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FAA Can’t Explain Blue UFO Falling Into the Ocean Near Oahu

These days, most bright lights in the sky that drop to the ground are quickly explained – meteorite, skydivers, drone, lantern, etc. – but one that occurred over the island of Oahu in Hawaii has so far defied explanation. There were multiple witnesses but investigations by authorities have so far been fruitless — or so it seems. Could it have been ETs dropping in for a Christmas holiday vacation?

“I look up and then I was like oh s***!. I started calling my husband and them because they were all in the garage. I was like hey. Come look up there. See if you see what I see. They all said yea! I don’t know what it was. This one was going so fast.”

A witness named Moriah told Hawaii New Now that she spotted the elongated bright blue object passing over Princess Kahanu Estates on December 29. She and others followed the object in cars for about three miles until it dropped into the ocean. Moriah was one of a number of witnesses to report the UFO to 911. (Watch the video here.) While the police were on the scene, they all saw a second object – white this time – come from the same direction as the blue UFO, but this one stayed in the air until it disappeared over the mountains. Hawaii New Now followed up with the police on December 31st and was told there was no further information … and still no explanation.

Santa returning home late?

“(We checked) but had no aircraft disappear off radars. And no reports of overdue or missing aircraft.”

That report came from FAA spokesperson Ian Gregor, who confirmed it was notified by the police of a possible downed plane. That seems like standard procedure, even though no one seemed to think this was a plane.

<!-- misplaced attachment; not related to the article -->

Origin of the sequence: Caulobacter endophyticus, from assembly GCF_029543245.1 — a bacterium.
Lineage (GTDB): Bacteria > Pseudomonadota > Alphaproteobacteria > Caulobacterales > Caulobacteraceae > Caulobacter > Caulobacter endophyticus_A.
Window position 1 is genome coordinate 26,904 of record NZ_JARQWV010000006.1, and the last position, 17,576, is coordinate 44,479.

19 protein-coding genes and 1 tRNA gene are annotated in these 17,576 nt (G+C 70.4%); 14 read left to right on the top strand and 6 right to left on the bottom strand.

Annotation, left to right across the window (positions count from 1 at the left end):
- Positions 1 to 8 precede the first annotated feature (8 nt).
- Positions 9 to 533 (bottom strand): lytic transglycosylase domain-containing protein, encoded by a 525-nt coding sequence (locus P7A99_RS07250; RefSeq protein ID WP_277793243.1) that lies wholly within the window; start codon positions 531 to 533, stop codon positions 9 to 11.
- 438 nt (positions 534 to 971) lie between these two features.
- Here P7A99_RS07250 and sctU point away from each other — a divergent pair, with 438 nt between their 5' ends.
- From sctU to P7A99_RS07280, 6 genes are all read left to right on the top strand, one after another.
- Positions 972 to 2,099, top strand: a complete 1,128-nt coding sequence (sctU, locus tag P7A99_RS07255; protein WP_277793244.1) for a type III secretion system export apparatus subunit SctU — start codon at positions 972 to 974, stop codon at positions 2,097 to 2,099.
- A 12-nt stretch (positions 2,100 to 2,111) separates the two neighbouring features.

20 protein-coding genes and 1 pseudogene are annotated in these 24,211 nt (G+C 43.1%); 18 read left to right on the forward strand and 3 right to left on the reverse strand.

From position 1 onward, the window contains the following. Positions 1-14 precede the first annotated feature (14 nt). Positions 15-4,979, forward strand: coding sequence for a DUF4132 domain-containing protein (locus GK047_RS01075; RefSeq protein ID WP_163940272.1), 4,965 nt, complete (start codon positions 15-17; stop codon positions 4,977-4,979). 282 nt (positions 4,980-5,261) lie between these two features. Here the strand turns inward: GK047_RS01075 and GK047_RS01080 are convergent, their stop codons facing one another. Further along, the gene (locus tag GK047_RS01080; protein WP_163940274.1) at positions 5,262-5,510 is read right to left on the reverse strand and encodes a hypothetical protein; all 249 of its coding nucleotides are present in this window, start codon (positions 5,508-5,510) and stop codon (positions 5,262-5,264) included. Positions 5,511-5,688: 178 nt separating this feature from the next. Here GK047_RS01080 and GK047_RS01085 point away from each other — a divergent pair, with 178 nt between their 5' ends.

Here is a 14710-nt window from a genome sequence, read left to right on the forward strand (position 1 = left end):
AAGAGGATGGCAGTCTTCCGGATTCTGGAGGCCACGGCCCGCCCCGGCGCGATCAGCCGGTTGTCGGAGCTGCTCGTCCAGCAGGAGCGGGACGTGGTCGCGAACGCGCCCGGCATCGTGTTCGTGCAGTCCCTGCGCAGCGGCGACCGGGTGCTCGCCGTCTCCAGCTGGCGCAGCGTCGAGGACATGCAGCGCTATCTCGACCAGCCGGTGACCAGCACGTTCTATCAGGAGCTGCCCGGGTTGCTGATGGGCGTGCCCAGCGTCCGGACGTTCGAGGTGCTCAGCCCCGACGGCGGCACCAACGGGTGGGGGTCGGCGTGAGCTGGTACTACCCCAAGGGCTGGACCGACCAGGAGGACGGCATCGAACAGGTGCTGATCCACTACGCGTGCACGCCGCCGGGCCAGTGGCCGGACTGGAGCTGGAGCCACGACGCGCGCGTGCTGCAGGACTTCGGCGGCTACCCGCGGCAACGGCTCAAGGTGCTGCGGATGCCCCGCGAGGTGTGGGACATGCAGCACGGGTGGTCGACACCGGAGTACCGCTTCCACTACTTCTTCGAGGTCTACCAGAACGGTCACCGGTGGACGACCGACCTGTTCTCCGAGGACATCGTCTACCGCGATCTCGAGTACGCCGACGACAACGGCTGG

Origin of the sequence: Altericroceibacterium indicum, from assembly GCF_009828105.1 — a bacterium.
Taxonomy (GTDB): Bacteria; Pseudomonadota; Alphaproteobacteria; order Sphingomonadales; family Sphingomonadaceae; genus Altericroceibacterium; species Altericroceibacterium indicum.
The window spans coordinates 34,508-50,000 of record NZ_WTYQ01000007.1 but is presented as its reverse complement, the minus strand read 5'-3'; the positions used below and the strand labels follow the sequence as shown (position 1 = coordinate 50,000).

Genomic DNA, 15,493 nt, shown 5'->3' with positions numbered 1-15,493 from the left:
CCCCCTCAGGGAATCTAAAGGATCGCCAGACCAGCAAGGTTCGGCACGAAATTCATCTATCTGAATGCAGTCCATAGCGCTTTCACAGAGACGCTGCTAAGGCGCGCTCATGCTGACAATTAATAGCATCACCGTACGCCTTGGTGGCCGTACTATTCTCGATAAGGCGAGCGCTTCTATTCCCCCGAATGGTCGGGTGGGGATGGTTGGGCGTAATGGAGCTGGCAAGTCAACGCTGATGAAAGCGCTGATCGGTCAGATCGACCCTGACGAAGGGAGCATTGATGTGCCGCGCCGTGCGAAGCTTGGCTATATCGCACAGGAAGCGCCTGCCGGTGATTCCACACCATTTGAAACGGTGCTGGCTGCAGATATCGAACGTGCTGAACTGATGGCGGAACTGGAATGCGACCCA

While it doesn’t appear to have been contacted on this UFO as of this writing, the University of Hawaiʻi at Mānoa Institute for Astronomy investigated a UFO in the area on October 24th and deemed it to be the reentry of a spent rocket booster used to launch Venezualan satellite, Venesat-1, twelve years ago in 2008. University Professor Richard Wainscoat said the reentry was captured by ATLAS, an asteroid impact early warning system on Haleakalā (Maui) and was tracked by the Pan-STARRS telescope on Haleakalā as well as the Canada-France-Hawaiʻi Telescope cloud camera on Maunakea and the AMOS systems on Haleakalā and Maunakea.

No, it wasn’t a blue moon.

Why haven’t these tracking stations been contacted or given statements one way or the other on the December 29th UFO? As of this writing, there have also been no reports from organizations that track meteorites. Although this UFO didn’t look like a conventional meteorite, witnesses did comment on its high speed.

While a lack of transparency in government reports on unidentified space objects was a common occurrence in 2020, the year seemed to end with the hopes that this would change in 2021. This sounds like a good place to start.

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Paul Seaburn is the editor at Mysterious Universe and its most prolific writer. He’s written for TV shows such as "The Tonight Show", "Politically Incorrect" and an award-winning children’s program. He's been published in “The New York Times" and "Huffington Post” and has co-authored numerous collections of trivia, puzzles and humor. His “What in the World!” podcast is a fun look at the latest weird and paranormal news, strange sports stories and odd trivia. Paul likes to add a bit of humor to each MU post he crafts. After all, the mysterious doesn't always have to be serious.
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